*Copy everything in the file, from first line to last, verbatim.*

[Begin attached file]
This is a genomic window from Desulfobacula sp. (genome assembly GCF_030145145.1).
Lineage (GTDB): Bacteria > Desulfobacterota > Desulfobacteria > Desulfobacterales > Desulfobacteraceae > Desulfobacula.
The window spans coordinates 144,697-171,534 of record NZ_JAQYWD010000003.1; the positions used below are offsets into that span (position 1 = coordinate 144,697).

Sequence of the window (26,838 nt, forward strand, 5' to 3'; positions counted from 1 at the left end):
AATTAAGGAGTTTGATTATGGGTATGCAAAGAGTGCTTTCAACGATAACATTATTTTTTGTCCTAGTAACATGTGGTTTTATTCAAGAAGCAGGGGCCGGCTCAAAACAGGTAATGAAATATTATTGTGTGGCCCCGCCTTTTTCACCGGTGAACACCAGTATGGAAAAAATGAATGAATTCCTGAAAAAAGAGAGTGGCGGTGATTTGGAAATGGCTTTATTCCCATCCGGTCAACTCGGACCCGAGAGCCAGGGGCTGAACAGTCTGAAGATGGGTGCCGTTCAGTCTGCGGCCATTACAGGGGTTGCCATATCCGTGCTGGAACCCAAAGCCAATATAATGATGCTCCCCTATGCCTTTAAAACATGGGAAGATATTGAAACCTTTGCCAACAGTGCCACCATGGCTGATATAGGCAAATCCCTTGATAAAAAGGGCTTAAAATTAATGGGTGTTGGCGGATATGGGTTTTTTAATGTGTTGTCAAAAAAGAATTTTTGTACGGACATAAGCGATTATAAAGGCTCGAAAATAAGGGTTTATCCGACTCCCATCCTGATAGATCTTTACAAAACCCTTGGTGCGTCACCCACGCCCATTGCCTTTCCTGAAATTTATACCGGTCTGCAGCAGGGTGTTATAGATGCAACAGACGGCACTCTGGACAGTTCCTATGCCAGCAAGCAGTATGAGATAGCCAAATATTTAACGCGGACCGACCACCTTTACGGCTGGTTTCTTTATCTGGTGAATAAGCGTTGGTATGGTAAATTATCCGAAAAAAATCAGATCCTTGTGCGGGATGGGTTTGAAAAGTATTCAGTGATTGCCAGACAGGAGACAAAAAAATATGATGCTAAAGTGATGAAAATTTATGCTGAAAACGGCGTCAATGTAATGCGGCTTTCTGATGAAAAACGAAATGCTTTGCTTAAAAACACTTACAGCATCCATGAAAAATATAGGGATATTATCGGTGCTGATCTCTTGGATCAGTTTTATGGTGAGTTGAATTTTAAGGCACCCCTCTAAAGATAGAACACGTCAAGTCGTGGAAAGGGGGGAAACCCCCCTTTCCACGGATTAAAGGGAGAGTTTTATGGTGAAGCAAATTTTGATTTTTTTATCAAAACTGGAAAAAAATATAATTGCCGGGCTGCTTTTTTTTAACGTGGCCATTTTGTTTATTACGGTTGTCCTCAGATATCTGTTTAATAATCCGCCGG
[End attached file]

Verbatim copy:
This is a genomic window from Desulfobacula sp. (genome assembly GCF_030145145.1).
Lineage (GTDB): Bacteria > Desulfobacterota > Desulfobacteria > Desulfobacterales > Desulfobacteraceae > Desulfobacula.
The window spans coordinates 144,697-171,534 of record NZ_JAQYWD010000003.1; the positions used below are offsets into that span (position 1 = coordinate 144,697).

Sequence of the window (26,838 nt, forward strand, 5' to 3'; positions counted from 1 at the left end):
AATTAAGGAGTTTGATTATGGGTATGCAAAGAGTGCTTTCAACGATAACATTATTTTTTGTCCTAGTAACATGTGGTTTTATTCAAGAAGCAGGGGCCGGCTCAAAACAGGTAATGAAATATTATTGTGTGGCCCCGCCTTTTTCACCGGTGAACACCAGTATGGAAAAAATGAATGAATTCCTGAAAAAAGAGAGTGGCGGTGATTTGGAAATGGCTTTATTCCCATCCGGTCAACTCGGACCCGAGAGCCAGGGGCTGAACAGTCTGAAGATGGGTGCCGTTCAGTCTGCGGCCATTACAGGGGTTGCCATATCCGTGCTGGAACCCAAAGCCAATATAATGATGCTCCCCTATGCCTTTAAAACATGGGAAGATATTGAAACCTTTGCCAACAGTGCCACCATGGCTGATATAGGCAAATCCCTTGATAAAAAGGGCTTAAAATTAATGGGTGTTGGCGGATATGGGTTTTTTAATGTGTTGTCAAAAAAGAATTTTTGTACGGACATAAGCGATTATAAAGGCTCGAAAATAAGGGTTTATCCGACTCCCATCCTGATAGATCTTTACAAAACCCTTGGTGCGTCACCCACGCCCATTGCCTTTCCTGAAATTTATACCGGTCTGCAGCAGGGTGTTATAGATGCAACAGACGGCACTCTGGACAGTTCCTATGCCAGCAAGCAGTATGAGATAGCCAAATATTTAACGCGGACCGACCACCTTTACGGCTGGTTTCTTTATCTGGTGAATAAGCGTTGGTATGGTAAATTATCCGAAAAAAATCAGATCCTTGTGCGGGATGGGTTTGAAAAGTATTCAGTGATTGCCAGACAGGAGACAAAAAAATATGATGCTAAAGTGATGAAAATTTATGCTGAAAACGGCGTCAATGTAATGCGGCTTTCTGATGAAAAACGAAATGCTTTGCTTAAAAACACTTACAGCATCCATGAAAAATATAGGGATATTATCGGTGCTGATCTCTTGGATCAGTTTTATGGTGAGTTGAATTTTAAGGCACCCCTCTAAAGATAGAACACGTCAAGTCGTGGAAAGGGGGGAAACCCCCCTTTCCACGGATTAAAGGGAGAGTTTTATGGTGAAGCAAATTTTGATTTTTTTATCAAAACTGGAAAAAAATATAATTGCCGGGCTGCTTTTTTTTAACGTGGCCATTTTGTTTATTACGGTTGTCCTCAGATATCTGTTTAATAATCCGCCGG